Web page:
As Tom and the gobbler played question-and-answer, the rest of the woods began to stir. Pileated and red-headed woodpeckers hammered out their thudding syncopations. From the thickets and field edges, bobwhite whistled. Blue jays, late risers, squalled and argued. Wood ducks uttered their unmistakable whoo-eek! as they rose form the river and slipped into the oak bottoms to feed. Farther north, two more gobblers announced themselves. With the light, the snowy blossoms of dogwoods appeared, as did the pink flowers of the redbud tree, and the spiky yellow clusters of the horse sugar. We could see, too, the stand of loblollys that held the boss gobbler, and we were certain that he would fly down within our sphere of vision.
Then, the woods went silent. Oh, the other birds still attended to their duties, but Tom’s urgent pleas went ignored. “Let’s circle around to the other side,” he suggested, “and find out what’s going on.”
Keeping low, we began our maneuver. We hadn’t moved 20 yards when, crossing a trail muddied by overnight rains, something caught my eye, clicked in my subconscious, and made me freeze like a setter on point. There, in the ocher Alabama mud, was the track of a gobbler, so fresh it seemed to smoke. My jaw went slack as we puzzled together the tragic story. The bird had apparently pitched straight down, noiselessly. next, he’d stepped out to the border of the timber and the green patch, following it south towards our position. He took the trail where the field funneled into it, searching for what he thought was a hen in need of company, and simply, and irrevocably, walked right past us. We had been so focused on those pines, so absurdly confident that we’d see–or at least hear–him fly down, that we’d ignored our flanks. if it had been a battle, we’d be dead; at the moment, I was ready to surrender. If I had just cut a glance to my right…
Tom tried to cheer me up. “You’re accumulating points,” he offered. “The odds are swinging in your favor.”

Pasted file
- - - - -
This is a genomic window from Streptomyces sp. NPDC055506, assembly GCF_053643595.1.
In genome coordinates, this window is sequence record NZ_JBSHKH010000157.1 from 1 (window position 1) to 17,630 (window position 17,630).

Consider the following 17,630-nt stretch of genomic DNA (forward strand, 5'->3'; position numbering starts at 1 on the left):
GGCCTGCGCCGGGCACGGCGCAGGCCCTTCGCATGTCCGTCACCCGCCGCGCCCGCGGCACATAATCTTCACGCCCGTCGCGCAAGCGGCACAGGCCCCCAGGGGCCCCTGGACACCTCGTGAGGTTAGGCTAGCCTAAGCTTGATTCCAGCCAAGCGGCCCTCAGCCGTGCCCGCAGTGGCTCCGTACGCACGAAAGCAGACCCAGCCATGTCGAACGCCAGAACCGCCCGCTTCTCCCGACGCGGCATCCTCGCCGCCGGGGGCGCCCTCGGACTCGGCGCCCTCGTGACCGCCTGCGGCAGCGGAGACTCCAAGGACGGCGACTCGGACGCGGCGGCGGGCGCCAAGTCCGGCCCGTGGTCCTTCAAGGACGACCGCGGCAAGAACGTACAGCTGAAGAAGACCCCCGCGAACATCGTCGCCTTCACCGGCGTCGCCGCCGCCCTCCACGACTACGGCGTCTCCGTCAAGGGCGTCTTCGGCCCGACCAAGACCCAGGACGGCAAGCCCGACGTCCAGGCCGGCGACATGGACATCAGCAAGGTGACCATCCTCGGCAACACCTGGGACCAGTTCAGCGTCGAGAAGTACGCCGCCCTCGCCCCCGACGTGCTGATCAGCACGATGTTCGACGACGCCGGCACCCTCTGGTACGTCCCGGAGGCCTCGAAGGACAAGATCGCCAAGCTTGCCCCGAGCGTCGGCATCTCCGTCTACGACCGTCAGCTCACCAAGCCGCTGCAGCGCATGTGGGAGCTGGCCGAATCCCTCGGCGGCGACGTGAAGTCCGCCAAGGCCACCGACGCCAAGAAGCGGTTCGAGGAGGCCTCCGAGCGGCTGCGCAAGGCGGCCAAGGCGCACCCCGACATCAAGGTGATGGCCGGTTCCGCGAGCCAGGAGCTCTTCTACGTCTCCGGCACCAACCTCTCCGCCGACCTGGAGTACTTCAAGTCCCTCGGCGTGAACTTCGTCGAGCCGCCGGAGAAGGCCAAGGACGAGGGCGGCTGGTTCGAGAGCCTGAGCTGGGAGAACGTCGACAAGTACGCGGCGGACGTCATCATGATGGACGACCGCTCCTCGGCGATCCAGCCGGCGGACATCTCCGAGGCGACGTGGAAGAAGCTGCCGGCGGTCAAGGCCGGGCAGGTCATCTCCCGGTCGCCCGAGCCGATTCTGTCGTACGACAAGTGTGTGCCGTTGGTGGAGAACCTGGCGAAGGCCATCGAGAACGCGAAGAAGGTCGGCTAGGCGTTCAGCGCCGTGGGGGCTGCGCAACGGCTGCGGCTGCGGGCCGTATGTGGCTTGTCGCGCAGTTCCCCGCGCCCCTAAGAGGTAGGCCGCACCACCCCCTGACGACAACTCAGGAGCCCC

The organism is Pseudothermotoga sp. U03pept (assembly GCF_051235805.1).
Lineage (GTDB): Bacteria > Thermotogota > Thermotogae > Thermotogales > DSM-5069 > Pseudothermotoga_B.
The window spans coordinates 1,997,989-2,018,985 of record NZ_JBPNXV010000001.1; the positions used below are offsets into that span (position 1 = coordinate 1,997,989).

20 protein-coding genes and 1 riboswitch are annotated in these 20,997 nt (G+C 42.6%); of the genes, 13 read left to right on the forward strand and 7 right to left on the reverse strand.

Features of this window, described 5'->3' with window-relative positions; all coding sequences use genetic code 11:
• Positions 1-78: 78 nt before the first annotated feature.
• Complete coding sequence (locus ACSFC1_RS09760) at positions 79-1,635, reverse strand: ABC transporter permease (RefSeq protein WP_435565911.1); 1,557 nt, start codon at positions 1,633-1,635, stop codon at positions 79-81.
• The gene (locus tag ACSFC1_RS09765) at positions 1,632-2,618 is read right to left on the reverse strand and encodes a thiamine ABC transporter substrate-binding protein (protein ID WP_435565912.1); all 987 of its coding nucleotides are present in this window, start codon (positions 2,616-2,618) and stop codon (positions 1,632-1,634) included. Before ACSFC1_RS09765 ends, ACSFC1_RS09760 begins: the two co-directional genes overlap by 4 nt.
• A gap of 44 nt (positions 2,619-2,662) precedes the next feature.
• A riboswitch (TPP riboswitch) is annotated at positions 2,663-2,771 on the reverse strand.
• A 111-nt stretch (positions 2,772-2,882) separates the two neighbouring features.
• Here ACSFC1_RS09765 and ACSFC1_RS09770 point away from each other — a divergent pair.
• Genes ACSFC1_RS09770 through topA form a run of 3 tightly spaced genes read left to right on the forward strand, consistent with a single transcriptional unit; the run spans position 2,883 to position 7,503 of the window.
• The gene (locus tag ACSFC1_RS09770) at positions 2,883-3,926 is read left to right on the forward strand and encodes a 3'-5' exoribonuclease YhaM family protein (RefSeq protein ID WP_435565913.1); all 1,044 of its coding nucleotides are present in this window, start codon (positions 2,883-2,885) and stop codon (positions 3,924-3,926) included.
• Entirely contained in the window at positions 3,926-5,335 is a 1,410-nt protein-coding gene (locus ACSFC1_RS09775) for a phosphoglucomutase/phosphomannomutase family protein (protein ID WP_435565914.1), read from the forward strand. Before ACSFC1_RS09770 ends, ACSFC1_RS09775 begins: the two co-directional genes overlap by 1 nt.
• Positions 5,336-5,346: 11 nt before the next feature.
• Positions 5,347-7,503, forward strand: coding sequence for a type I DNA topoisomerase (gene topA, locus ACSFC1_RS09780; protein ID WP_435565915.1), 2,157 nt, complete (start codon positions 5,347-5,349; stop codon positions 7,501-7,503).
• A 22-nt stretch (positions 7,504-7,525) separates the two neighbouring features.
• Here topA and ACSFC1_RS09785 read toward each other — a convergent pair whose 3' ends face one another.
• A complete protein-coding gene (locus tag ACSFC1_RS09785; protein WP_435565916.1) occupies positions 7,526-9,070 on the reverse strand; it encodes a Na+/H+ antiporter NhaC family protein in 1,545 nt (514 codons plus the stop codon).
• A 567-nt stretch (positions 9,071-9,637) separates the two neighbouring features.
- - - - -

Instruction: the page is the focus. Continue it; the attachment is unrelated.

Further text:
An hour southwest of Tuscaloosa, near the village of Aliceville, Westervelt Hunting Lodge encompasses some of the most productive wildlife habitat in America. Indeed, when deer and turkey were scarce throughout Alabama earlier in the century, populations at Westervelt remained strong. Gulf States Paper Corporation owns Westervelt, and for years it served as a reserve for Gulf States executives and their guests. Now open to the public, it is managed expressly to provide the finest sport available for trophy white-tailed deer and eastern wild turkey. This bottomland of heavy timber and brooding sloughs–it puts me in mind of Faulkner’s The Bear–is a natural haven for game, and an intensive program of controlled burning, clear-cutting, and planting of food plots keeps it that way. They do it right: bookings are limited so that every turkey hunter has at least 1,000acres of country all to himself.
The amenities are a match for the hunting. Immense stone fireplaces grace both ends of the rustic, pine-paneled lodge; mounted trophies and wildlife art prints adorn the walls. Bedrooms are small but cozy, with a separate room for guns and ammo. And there’s an airy, screened-in porch for post-hunt contemplation, discussion, and truth massage.